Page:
The whole of the book is framed as a covenantal document which is how the blessings and curses of chapters 27 and 28 come into play. They are the binding element, the curses that those who say Amen to the covenant call down upon themselves as the power of enforcement. Perhaps the most interesting thing in this regard is that the list of actions cursed, most of which are from the Ten Commandments, include one reserved for anyone who "moves a neighbor's boundary marker" (!) and another for the one who "deprives the alien, the orphan, and the widow, of justice." (27:17, 19)
Moreover, these chapters (from which Rev Pinkney has drawn) actually function as a convent renewal ceremony, in which the book is read aloud and the people voice their affirmation on perhaps an annual basis, so it is full of present tense urgency in which the people hear themselves named: I call upon you; this day; now; today.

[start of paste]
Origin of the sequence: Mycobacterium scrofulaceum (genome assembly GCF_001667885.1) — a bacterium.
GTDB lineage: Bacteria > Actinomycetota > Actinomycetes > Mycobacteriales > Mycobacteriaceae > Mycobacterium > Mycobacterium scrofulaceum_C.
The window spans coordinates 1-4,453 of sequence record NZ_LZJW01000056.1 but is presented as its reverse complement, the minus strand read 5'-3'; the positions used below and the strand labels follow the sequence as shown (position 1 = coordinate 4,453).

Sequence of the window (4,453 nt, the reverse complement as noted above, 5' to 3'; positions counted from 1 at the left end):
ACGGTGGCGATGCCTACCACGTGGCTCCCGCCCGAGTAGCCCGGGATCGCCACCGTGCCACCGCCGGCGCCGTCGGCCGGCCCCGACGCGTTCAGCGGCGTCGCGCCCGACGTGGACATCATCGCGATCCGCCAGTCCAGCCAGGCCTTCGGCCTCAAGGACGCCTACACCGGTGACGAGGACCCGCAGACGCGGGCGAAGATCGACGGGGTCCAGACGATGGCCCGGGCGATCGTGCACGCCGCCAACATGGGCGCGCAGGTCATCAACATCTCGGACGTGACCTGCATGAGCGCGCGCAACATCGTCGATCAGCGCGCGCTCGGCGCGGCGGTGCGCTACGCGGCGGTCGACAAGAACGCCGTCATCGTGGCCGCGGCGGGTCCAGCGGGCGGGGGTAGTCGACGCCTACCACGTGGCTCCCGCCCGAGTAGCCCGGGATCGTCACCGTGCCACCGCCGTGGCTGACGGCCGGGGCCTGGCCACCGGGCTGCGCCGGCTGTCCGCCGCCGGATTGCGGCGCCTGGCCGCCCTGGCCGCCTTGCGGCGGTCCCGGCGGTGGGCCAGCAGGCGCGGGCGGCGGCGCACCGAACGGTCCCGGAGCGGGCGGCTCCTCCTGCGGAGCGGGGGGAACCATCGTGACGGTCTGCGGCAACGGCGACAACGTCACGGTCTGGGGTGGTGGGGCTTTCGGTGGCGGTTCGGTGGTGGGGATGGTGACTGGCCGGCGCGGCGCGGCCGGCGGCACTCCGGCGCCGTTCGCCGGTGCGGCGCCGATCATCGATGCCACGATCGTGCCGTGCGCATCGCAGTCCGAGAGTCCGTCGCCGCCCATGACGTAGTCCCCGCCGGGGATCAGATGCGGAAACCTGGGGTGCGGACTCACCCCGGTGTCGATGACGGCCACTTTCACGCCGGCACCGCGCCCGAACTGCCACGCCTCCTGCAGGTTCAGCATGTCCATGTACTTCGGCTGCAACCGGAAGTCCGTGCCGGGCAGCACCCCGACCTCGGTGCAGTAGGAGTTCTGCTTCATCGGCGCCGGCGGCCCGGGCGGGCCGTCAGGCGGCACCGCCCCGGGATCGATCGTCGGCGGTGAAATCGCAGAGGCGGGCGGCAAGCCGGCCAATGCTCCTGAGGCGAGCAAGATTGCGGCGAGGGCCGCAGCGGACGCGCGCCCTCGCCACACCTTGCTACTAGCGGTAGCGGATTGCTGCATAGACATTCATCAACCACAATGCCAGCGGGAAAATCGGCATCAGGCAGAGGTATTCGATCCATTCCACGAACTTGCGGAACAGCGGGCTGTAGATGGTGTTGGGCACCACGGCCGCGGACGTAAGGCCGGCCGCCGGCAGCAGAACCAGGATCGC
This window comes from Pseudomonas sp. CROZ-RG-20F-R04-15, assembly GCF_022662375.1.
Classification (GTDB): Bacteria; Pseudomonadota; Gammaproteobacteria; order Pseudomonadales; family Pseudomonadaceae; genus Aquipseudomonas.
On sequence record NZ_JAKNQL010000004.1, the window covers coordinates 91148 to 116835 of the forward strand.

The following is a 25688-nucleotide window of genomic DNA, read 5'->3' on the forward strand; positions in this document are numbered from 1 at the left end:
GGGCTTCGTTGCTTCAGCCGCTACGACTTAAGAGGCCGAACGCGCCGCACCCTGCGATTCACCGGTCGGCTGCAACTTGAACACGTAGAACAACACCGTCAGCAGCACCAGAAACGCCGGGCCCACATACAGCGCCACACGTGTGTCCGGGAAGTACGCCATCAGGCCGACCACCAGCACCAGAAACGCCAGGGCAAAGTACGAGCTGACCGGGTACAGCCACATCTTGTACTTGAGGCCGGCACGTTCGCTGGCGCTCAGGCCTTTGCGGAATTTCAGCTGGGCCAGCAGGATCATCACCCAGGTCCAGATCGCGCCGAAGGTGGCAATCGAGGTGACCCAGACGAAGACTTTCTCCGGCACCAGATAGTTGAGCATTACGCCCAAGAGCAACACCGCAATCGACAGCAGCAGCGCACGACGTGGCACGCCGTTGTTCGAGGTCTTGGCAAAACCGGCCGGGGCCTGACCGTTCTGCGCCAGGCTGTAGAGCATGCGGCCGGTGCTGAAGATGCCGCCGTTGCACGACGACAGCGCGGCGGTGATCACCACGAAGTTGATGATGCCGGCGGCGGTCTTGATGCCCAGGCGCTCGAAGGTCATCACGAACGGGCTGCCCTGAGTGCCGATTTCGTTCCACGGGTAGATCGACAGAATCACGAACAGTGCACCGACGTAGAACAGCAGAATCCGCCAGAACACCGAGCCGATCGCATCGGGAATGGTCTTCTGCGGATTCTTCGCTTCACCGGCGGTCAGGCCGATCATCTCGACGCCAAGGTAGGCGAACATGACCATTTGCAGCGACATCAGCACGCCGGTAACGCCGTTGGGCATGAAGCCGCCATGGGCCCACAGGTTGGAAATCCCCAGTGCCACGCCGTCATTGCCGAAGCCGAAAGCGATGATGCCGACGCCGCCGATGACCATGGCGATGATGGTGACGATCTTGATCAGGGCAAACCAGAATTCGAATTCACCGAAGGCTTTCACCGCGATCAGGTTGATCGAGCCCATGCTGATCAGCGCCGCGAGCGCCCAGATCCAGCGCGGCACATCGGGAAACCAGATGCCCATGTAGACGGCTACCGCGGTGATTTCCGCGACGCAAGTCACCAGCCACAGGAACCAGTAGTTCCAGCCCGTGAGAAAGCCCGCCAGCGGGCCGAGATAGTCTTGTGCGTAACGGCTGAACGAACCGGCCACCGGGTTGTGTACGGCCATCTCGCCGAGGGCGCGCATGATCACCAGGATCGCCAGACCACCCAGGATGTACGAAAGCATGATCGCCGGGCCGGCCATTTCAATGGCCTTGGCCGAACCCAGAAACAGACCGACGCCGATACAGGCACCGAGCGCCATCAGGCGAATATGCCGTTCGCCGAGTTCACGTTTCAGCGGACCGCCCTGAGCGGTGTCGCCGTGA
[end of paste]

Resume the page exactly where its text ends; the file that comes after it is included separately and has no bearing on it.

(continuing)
Perhaps the most famous choice-putting comes from chapter 30:15-20:
"See, I have set before you today life and prosperity, and death and adversity;
in that I command you today to love the LORD your God, to walk in God's ways and to keep these commandments and statutes and judgments, that you may live and multiply, and that the LORD your God may bless you in the land where you are entering to possess it.I call heaven and earth to witness against you today, that I have set before you life and death, the blessing and the curse. So choose life in order that you may live, you and your descendants, by loving the LORD, by obeying God's voice, and by holding fast to God."